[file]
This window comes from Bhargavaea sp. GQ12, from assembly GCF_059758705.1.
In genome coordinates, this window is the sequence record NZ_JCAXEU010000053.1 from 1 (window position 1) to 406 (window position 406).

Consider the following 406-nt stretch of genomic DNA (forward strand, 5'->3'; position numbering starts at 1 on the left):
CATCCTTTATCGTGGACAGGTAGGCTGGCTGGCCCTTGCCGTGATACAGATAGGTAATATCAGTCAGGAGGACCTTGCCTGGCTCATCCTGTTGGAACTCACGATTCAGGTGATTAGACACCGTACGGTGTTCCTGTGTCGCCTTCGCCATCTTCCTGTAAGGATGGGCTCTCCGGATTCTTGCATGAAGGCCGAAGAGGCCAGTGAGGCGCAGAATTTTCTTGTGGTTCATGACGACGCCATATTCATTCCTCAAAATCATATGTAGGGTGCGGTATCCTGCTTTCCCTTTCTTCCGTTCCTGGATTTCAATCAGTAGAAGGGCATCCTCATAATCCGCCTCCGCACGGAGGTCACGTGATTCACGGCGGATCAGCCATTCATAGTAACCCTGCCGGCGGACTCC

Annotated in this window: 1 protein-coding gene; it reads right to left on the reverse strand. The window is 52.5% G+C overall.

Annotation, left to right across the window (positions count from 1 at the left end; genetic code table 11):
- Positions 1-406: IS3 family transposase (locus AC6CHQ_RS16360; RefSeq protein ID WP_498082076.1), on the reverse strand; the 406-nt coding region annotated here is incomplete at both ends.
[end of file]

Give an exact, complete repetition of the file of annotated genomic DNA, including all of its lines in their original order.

This window comes from Bhargavaea sp. GQ12, from assembly GCF_059758705.1.
In genome coordinates, this window is the sequence record NZ_JCAXEU010000053.1 from 1 (window position 1) to 406 (window position 406).

Consider the following 406-nt stretch of genomic DNA (forward strand, 5'->3'; position numbering starts at 1 on the left):
CATCCTTTATCGTGGACAGGTAGGCTGGCTGGCCCTTGCCGTGATACAGATAGGTAATATCAGTCAGGAGGACCTTGCCTGGCTCATCCTGTTGGAACTCACGATTCAGGTGATTAGACACCGTACGGTGTTCCTGTGTCGCCTTCGCCATCTTCCTGTAAGGATGGGCTCTCCGGATTCTTGCATGAAGGCCGAAGAGGCCAGTGAGGCGCAGAATTTTCTTGTGGTTCATGACGACGCCATATTCATTCCTCAAAATCATATGTAGGGTGCGGTATCCTGCTTTCCCTTTCTTCCGTTCCTGGATTTCAATCAGTAGAAGGGCATCCTCATAATCCGCCTCCGCACGGAGGTCACGTGATTCACGGCGGATCAGCCATTCATAGTAACCCTGCCGGCGGACTCC

Annotated in this window: 1 protein-coding gene; it reads right to left on the reverse strand. The window is 52.5% G+C overall.

Annotation, left to right across the window (positions count from 1 at the left end; genetic code table 11):
- Positions 1-406: IS3 family transposase (locus AC6CHQ_RS16360; RefSeq protein ID WP_498082076.1), on the reverse strand; the 406-nt coding region annotated here is incomplete at both ends.